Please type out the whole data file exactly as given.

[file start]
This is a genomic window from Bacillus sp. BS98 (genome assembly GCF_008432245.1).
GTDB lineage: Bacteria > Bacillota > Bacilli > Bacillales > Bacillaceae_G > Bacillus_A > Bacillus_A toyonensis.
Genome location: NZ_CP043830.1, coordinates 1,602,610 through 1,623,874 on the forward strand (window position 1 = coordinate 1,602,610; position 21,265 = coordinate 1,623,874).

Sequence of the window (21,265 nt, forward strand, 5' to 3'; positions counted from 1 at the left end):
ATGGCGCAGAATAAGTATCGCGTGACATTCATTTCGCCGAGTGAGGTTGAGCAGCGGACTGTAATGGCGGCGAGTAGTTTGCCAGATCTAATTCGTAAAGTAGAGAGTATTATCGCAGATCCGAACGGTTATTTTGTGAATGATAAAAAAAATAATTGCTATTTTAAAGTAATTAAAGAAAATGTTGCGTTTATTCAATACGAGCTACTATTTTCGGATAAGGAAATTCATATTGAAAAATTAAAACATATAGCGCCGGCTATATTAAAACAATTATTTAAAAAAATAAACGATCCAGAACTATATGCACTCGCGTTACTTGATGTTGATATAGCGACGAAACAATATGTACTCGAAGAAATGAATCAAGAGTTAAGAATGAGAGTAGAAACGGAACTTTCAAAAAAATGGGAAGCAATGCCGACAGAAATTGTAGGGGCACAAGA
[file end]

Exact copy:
This is a genomic window from Bacillus sp. BS98 (genome assembly GCF_008432245.1).
GTDB lineage: Bacteria > Bacillota > Bacilli > Bacillales > Bacillaceae_G > Bacillus_A > Bacillus_A toyonensis.
Genome location: NZ_CP043830.1, coordinates 1,602,610 through 1,623,874 on the forward strand (window position 1 = coordinate 1,602,610; position 21,265 = coordinate 1,623,874).

Sequence of the window (21,265 nt, forward strand, 5' to 3'; positions counted from 1 at the left end):
ATGGCGCAGAATAAGTATCGCGTGACATTCATTTCGCCGAGTGAGGTTGAGCAGCGGACTGTAATGGCGGCGAGTAGTTTGCCAGATCTAATTCGTAAAGTAGAGAGTATTATCGCAGATCCGAACGGTTATTTTGTGAATGATAAAAAAAATAATTGCTATTTTAAAGTAATTAAAGAAAATGTTGCGTTTATTCAATACGAGCTACTATTTTCGGATAAGGAAATTCATATTGAAAAATTAAAACATATAGCGCCGGCTATATTAAAACAATTATTTAAAAAAATAAACGATCCAGAACTATATGCACTCGCGTTACTTGATGTTGATATAGCGACGAAACAATATGTACTCGAAGAAATGAATCAAGAGTTAAGAATGAGAGTAGAAACGGAACTTTCAAAAAAATGGGAAGCAATGCCGACAGAAATTGTAGGGGCACAAGA